The PCC – What does labour say?


Woodrajh Aroun spoke to Mbulaheni Mbodi (NUMSA shop steward and National Secretary of Eskom Shopstewards Council) and Mac Chavalala (SAFTU president) who are both labour representatives on the Presidential Climate Commission (PCC).

What is your assessment of the PCC’s first year of existence?

Initially we were trying to find our footing. There have been online meetings that would be arranged as information sessions but there were always time constraints making it difficult to deal with the issues at hand. As trade unionists we were not used to this. In some meetings we would have an overload of information and less than 10 minutes to respond, irrespective of how many pages we had to endure listening to. We have managed to talk to the Deputy Chairperson about a need for in camera meetings where we will talk solidly on the agenda prioritised for serious engagements. We also understand that the commission does not vote but tries to reach consensus. We do not agree to everything and have our differences. We reserve the right therefore to have our views heard even if they [are] contrary to what most would be saying.

Do you think that labour will benefit from the work that the commission is involved in?

Indeed, there will be a benefit. There is a lot of information that ordinarily we would not even lay our eyes on if we were not on the PCC. In case anything is taking a trajectory that [would] have negative impacts to the trade unions, we would alert the trade unions such that they may engage on the issue and within the PCC itself.

In what ways will labour benefit?

There will be time to process the issues that are in the PCC through the structures of the trade union movements. As trade unionists we will push for decent and sustainable jobs as part of a transition to a low-carbon economy.

What is your view on the options on the kind of institution that the PCC should be? Why? Please motivate.

The PCC has to be transparent and open to ideas in so far as the work is concerned, especially on the speed of the transition and to identify possible constraints. The commission should consider the socio-economic challenges in the country and should be as inclusive as possible and have a bias towards the poor and the working class.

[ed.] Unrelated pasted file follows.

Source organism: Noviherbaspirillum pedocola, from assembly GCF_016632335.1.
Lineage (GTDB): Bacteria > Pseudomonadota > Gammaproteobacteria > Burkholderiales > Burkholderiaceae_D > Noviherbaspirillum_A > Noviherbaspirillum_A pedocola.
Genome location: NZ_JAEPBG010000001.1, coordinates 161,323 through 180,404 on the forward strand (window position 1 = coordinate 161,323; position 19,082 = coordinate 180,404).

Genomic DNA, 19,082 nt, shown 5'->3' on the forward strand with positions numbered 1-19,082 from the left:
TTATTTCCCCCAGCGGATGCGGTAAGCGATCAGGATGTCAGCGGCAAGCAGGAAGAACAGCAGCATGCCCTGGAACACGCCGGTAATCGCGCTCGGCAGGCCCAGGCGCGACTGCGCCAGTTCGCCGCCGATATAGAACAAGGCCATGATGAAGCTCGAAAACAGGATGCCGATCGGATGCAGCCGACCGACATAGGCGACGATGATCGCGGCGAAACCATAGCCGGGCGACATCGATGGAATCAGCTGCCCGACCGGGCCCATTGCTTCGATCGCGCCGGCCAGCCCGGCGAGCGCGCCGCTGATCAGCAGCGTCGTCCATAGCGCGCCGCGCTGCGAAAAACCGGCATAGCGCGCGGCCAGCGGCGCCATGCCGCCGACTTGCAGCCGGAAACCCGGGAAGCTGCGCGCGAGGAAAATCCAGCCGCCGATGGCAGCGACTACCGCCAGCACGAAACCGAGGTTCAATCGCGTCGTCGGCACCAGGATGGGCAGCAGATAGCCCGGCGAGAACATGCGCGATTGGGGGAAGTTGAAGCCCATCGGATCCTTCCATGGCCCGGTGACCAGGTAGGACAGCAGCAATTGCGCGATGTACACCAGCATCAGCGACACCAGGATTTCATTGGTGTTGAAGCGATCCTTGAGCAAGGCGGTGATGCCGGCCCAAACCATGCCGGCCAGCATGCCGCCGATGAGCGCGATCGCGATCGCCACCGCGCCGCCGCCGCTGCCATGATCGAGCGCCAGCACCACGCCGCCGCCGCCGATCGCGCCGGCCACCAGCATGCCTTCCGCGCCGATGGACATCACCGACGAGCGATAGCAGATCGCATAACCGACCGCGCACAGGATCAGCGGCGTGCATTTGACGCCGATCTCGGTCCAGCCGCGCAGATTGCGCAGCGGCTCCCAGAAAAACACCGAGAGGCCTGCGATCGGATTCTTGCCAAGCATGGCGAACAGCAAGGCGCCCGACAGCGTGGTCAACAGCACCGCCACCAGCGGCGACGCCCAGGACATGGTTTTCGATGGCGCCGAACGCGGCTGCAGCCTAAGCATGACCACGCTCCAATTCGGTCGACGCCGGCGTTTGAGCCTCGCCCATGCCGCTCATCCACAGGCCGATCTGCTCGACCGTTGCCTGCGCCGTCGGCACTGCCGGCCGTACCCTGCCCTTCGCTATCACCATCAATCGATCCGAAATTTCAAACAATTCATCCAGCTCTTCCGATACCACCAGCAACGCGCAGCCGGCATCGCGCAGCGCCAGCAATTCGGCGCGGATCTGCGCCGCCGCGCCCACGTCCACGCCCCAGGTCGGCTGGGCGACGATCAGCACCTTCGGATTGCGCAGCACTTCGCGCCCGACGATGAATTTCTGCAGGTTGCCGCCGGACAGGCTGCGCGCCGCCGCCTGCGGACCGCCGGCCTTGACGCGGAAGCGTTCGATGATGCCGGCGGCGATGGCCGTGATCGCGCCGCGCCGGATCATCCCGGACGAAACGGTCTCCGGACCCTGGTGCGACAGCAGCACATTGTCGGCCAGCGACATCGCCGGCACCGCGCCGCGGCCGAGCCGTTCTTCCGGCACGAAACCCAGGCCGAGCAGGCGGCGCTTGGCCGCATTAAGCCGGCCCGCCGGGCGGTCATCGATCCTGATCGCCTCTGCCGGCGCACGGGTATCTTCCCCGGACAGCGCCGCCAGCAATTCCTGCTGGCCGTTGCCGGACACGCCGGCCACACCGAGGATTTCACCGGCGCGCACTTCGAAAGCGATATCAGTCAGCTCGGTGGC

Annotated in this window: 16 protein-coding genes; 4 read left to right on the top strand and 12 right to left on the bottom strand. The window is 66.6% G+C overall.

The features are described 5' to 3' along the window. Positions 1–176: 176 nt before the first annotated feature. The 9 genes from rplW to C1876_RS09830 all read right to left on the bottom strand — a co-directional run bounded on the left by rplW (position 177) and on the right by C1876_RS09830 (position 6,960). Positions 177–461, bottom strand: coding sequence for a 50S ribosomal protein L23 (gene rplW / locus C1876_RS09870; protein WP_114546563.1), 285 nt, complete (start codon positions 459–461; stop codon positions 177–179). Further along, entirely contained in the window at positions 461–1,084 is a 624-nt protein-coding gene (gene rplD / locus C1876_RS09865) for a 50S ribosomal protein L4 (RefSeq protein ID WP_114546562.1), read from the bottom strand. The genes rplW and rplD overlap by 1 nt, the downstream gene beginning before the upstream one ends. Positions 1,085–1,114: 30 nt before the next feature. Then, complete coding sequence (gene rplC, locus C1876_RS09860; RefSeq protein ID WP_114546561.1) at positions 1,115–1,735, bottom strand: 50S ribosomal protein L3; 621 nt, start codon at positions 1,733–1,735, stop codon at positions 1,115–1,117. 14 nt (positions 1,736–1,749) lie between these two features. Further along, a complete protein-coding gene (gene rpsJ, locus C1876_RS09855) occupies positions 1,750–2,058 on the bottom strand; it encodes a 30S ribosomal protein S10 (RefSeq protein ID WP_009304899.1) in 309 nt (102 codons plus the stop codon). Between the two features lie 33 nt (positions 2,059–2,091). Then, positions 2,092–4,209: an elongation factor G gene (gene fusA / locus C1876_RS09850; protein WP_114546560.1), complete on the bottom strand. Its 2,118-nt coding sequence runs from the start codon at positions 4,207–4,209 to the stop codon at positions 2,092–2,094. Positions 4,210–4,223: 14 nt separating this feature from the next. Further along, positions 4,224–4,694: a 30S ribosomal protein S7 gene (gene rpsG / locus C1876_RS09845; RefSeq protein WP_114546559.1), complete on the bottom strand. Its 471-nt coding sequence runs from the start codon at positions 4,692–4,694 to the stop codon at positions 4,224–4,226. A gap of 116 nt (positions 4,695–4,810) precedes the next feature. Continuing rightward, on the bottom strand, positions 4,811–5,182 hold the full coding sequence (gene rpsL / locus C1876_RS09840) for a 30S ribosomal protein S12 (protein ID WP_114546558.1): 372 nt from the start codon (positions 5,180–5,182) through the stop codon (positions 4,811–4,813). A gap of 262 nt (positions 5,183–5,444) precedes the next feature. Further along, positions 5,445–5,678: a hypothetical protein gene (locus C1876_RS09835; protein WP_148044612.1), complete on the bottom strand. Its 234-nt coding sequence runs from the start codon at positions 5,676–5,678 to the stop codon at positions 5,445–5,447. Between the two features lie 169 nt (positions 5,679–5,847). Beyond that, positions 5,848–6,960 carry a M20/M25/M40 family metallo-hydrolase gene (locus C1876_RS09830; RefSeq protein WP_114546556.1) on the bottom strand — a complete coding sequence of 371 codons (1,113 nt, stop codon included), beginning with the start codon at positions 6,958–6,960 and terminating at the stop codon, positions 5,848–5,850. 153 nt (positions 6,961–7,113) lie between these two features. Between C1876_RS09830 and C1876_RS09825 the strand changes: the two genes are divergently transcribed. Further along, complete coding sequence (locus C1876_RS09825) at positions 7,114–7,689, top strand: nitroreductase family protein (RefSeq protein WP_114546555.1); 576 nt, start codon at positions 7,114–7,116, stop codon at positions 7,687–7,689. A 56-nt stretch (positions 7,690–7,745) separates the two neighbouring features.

Is this the position of your union/federation?


Having been appointed as an individual how do you feedback to your organisation? Do you get mandates and do you report back?

The mandating process is informed by organisational [union] resolutions and this provides an overarching guide so that we do not work outside the boundaries of the resolutions adopted by the union and its affiliates.

How can workers and communities contribute to the work of the commission?

Through social dialogue we will seek to deepen engagement so that more people can be reached and participate in our sessions, share their concerns, ideas, etc. What is more important is to work collectively and bridge the gap between the shop floor and our communities.

(COSATU and FEDUSA PCC representatives were approached for comment but did not respond in time.)

Woodrajh Aroun is a former NUMSA Parliamentary Officer who also played an active role in the union’s energy research group after it was formed in 2011.

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